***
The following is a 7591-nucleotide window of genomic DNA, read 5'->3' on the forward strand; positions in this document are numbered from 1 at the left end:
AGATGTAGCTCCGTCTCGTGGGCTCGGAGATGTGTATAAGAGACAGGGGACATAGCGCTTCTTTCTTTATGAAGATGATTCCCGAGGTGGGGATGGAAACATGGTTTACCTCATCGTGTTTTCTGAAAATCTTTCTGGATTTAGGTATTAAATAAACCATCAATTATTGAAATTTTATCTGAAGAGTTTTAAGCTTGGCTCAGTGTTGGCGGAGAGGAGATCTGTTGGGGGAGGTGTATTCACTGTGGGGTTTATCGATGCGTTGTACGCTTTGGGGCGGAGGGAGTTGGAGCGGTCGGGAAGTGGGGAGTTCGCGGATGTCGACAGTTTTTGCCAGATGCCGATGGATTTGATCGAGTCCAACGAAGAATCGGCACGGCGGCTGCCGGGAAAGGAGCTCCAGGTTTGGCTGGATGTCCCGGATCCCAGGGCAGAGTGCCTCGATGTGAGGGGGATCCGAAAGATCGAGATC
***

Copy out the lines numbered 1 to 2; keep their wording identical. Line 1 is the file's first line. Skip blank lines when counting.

The following is a 7591-nucleotide window of genomic DNA, read 5'->3' on the forward strand; positions in this document are numbered from 1 at the left end:
AGATGTAGCTCCGTCTCGTGGGCTCGGAGATGTGTATAAGAGACAGGGGACATAGCGCTTCTTTCTTTATGAAGATGATTCCCGAGGTGGGGATGGAAACATGGTTTACCTCATCGTGTTTTCTGAAAATCTTTCTGGATTTAGGTATTAAATAAACCATCAATTATTGAAATTTTATCTGAAGAGTTTTAAGCTTGGCTCAGTGTTGGCGGAGAGGAGATCTGTTGGGGGAGGTGTATTCACTGTGGGGTTTATCGATGCGTTGTACGCTTTGGGGCGGAGGGAGTTGGAGCGGTCGGGAAGTGGGGAGTTCGCGGATGTCGACAGTTTTTGCCAGATGCCGATGGATTTGATCGAGTCCAACGAAGAATCGGCACGGCGGCTGCCGGGAAAGGAGCTCCAGGTTTGGCTGGATGTCCCGGATCCCAGGGCAGAGTGCCTCGATGTGAGGGGGATCCGAAAGATCGAGATC